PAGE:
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Trans-Pacific Partnership Negotiations Crucial for Canadian Livestock and Meat

28 May 2015

CANADA - Canadian participation in Trans-Pacific Partnership (TPP) free trade negotiations is of crucial importance to the future viability of Quebec’s livestock and meat sector.

The Canadian Meat Council said that the meat industry provides a direct market outlet for livestock producers, an indirect market for grain growers, and vital jobs and economic activity for municipalities.

“Competitiveness in international markets is absolutely vital for Quebec meat processors,” said Canadian Meat Council President Joe Reda.

“The Trans-Pacific Partnership negotiations are at present the most critical initiative in determining the future prospects for international trade. The assurance of equitable access would not be possible in the absence of full participation in the TPP negotiations,” added Mr Reda.

“Maintaining market access parity will allow the livestock and meat sector to expand production, increase profitability for farmers, strengthen meat exports, increase jobs, and foster economic growth,” said Canadian Meat Council Executive Director Jim Laws.

“The loss of market access parity would immediately place at risk more than $1 billion of current meat exports,” added Mr Laws.

The TPP negotiations include 12 countries: Australia, Brunei Darussalam, Canada, Chile, Japan, Malaysia, Mexico, New Zealand, Peru, Singapore, the United States, and Vietnam.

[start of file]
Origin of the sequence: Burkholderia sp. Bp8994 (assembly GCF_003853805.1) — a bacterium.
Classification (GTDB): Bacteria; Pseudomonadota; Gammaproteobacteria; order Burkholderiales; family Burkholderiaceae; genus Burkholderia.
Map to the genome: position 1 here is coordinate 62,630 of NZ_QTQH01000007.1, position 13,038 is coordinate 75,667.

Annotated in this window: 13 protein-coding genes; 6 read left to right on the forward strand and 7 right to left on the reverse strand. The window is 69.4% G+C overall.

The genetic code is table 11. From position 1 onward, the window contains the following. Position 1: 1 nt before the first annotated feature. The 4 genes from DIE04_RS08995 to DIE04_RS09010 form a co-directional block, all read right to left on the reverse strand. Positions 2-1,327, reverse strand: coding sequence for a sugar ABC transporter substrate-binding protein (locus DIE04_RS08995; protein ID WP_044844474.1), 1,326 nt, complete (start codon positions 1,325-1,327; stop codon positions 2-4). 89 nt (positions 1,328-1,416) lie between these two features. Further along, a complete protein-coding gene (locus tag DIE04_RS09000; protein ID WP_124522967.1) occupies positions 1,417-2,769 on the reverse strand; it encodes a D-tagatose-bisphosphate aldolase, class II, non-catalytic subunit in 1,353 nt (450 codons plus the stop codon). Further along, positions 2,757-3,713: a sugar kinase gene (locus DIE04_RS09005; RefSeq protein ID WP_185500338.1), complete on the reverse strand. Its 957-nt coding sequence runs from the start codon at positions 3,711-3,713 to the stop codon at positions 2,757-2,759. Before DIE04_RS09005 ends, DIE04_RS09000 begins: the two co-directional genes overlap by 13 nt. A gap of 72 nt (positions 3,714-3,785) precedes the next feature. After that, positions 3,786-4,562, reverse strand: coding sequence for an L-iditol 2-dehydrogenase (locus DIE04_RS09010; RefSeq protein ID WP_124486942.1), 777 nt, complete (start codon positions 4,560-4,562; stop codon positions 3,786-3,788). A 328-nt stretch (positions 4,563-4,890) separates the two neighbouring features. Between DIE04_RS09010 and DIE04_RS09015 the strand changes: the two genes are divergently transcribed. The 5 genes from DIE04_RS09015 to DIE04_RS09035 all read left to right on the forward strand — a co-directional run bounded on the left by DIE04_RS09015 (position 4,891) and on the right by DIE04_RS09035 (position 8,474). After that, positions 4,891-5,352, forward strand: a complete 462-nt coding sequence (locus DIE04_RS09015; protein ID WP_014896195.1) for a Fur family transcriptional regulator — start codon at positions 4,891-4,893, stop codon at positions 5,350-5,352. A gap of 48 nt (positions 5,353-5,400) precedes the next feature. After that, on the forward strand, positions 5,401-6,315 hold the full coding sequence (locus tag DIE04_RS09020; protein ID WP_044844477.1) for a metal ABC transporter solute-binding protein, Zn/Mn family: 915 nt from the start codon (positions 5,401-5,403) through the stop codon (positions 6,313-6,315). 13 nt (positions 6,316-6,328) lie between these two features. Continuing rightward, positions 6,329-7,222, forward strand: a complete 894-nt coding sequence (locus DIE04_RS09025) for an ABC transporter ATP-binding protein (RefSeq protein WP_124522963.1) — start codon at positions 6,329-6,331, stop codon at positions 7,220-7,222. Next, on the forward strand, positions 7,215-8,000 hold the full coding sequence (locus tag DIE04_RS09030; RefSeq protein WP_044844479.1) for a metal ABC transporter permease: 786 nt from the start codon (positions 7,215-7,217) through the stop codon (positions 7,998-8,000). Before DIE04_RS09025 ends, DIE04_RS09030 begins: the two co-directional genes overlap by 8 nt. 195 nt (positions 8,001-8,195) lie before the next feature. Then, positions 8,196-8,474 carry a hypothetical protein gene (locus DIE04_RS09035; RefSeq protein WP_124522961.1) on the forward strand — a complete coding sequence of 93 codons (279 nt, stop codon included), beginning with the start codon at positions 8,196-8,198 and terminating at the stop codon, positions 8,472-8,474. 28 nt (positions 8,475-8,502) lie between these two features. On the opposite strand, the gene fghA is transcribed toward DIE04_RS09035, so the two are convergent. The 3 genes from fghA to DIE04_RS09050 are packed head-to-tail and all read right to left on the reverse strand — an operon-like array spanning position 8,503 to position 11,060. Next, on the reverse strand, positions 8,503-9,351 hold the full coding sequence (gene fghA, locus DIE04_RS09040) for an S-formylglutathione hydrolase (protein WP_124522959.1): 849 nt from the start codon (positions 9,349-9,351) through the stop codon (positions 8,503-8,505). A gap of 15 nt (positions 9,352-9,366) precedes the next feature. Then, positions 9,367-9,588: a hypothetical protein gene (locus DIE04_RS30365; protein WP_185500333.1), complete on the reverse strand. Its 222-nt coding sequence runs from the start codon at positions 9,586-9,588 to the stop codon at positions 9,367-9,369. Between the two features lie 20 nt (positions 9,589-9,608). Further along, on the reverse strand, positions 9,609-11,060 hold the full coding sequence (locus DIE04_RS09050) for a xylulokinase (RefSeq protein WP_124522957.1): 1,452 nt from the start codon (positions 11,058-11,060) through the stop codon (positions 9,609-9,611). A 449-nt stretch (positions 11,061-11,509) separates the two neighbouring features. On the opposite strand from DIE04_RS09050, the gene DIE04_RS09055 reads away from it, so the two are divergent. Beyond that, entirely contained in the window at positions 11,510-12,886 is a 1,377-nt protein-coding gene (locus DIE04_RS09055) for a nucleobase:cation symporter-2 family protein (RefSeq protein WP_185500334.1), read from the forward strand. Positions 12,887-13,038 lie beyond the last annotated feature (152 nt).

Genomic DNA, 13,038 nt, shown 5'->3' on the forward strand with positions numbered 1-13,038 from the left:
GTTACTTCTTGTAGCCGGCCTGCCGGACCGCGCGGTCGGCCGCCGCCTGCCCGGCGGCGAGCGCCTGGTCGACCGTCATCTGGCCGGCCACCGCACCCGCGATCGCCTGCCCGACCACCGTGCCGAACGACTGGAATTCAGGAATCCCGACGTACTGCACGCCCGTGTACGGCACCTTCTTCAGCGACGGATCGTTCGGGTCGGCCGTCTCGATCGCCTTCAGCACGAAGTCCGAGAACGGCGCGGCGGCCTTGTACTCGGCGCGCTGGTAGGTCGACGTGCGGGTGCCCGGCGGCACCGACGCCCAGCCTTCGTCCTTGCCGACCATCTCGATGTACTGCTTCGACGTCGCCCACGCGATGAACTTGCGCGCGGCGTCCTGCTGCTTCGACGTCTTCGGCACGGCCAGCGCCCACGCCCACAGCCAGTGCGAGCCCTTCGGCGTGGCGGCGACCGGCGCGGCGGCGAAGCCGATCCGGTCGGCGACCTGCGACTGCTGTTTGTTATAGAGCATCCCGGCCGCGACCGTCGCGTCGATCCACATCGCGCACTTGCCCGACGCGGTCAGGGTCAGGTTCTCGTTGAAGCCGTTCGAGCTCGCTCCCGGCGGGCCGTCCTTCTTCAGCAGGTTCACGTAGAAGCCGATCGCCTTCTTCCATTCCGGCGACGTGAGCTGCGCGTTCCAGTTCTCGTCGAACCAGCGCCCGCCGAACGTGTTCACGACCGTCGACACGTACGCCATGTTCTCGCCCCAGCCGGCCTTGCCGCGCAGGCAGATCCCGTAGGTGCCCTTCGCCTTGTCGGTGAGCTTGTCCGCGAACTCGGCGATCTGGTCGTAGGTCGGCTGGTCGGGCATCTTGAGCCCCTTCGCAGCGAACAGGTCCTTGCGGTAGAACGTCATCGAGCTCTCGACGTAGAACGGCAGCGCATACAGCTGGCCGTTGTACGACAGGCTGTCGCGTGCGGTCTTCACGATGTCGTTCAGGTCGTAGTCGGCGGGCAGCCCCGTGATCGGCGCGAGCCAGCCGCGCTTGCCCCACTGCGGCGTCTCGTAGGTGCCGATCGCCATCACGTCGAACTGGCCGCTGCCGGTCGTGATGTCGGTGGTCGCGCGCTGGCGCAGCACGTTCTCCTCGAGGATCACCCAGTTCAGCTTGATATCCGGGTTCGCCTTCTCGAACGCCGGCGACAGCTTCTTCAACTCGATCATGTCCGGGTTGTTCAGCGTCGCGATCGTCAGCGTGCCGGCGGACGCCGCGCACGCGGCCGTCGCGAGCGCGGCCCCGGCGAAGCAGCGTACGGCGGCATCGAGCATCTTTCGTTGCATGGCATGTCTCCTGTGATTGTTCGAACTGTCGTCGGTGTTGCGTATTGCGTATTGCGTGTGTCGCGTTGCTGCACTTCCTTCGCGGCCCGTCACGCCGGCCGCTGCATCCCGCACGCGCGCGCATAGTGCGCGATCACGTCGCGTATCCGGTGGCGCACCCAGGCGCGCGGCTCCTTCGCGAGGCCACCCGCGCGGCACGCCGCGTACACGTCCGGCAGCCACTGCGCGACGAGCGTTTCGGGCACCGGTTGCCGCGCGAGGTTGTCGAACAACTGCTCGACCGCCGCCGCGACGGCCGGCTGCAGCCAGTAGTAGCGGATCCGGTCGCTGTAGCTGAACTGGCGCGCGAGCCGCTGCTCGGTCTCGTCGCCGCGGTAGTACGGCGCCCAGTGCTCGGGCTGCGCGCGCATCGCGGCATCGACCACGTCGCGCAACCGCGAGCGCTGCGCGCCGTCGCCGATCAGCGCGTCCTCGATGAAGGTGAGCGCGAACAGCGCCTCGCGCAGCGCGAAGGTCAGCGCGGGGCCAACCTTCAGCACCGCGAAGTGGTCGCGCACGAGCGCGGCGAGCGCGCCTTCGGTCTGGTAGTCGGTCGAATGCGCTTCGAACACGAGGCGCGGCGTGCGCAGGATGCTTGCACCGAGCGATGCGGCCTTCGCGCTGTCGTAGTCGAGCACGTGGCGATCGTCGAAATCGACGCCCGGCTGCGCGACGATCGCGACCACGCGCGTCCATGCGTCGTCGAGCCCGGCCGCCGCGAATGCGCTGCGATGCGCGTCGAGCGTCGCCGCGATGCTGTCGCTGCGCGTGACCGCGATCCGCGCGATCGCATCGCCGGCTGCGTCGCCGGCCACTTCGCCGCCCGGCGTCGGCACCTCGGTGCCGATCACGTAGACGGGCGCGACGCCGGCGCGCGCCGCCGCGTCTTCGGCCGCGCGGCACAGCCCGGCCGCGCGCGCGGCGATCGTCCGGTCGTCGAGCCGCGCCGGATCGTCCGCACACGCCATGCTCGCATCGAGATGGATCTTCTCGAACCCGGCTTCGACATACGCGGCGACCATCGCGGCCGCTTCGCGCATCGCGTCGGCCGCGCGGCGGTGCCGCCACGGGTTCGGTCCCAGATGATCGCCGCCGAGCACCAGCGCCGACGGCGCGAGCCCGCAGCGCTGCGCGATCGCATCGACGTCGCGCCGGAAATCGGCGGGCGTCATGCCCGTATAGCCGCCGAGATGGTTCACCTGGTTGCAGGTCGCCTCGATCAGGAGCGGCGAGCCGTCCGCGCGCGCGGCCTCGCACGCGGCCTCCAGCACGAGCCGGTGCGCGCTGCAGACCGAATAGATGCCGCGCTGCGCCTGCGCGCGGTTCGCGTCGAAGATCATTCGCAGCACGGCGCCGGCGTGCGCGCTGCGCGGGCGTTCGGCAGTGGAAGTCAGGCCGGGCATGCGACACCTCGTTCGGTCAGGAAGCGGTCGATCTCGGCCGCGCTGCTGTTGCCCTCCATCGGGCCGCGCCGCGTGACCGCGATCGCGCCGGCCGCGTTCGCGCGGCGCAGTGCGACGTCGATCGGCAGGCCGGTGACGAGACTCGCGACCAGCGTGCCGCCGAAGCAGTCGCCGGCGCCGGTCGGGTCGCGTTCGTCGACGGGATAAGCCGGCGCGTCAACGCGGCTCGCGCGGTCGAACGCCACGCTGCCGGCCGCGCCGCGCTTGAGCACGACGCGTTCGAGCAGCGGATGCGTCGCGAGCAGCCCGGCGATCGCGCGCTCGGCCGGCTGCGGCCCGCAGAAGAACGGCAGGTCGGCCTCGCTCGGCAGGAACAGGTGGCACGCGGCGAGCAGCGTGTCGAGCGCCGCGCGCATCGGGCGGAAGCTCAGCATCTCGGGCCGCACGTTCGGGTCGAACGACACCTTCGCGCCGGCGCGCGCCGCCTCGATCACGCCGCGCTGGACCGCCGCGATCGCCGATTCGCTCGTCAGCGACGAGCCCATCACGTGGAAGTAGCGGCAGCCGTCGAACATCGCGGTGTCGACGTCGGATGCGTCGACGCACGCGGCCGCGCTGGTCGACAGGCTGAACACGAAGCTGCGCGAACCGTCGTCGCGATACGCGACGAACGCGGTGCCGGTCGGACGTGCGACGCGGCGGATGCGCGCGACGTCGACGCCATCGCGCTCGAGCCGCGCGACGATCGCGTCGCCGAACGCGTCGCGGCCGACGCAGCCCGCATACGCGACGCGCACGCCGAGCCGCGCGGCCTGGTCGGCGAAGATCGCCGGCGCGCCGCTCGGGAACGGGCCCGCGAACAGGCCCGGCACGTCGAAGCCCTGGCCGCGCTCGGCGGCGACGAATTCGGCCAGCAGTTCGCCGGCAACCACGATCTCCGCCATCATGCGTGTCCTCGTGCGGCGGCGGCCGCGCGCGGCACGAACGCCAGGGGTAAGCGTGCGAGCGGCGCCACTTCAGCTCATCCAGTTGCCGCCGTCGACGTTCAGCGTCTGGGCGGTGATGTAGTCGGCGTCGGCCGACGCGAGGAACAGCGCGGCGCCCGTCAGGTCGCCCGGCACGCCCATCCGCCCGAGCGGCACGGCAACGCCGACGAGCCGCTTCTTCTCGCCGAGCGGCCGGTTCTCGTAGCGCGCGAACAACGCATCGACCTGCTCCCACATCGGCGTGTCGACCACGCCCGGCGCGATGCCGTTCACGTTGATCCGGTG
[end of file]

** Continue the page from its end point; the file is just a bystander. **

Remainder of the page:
Not only do these nations already account for 40 per cent of world economic output, they account for 77 per cent of Canadian meat exports. At present, Canada has free trade agreements with four TPP countries: Chile, Mexico, Peru and the United States.

However, this is not the case for Australia, Brunei Darussalam, Japan, Malaysia, New Zealand, Singapore and Viet Nam.

Other countries are expected to join the TPP in the future. The terms and conditions of accession will be established by the initial TPP members. It is always preferable to be a founding member of an international trade agreement than to pay for membership at a subsequent date.

The massive Japanese market is the world’s most important importer of pork as well as the third largest importer of beef.

The loss of competitive access to this market would be devastating throughout the country for farmers, meat packers, workers, and rural communities.

Japan is the number one export market for Canadian horsemeat (ahead of France and Switzerland), second most important foreign customer for pork (after only the United States) and the fourth largest international destination for beef (after the United States, Hong Kong and Mexico).

In 2014, Canadian exports of meat products to Japan were valued at C$1.1 billion, of which C$244 million from Quebec.

Moreover, Japan is not the only TPP country of importance to the Canadian livestock and meat sector. Last year, Canadian exports of meat products to Malaysia, Singapore and Vietnam totalled C$2.2 million, C$8.5 million, and C$1.7 million, respectively.

As is the case for Japan, it is anticipated that Canadian meat exports to these countries also will grow significantly following the implementation of a Trans-Pacific Partnership free trade agreement.

In 2014, meat exports to other TPP countries were as follow:

  • Australia, C$94 million;
  • Chile, C$41 million;
  • Mexico, C$340 million;
  • New Zealand, C$25 million;
  • Peru, C$6 million; and
  • United States, C$2.8 billion.

TheMeatSite News Desk

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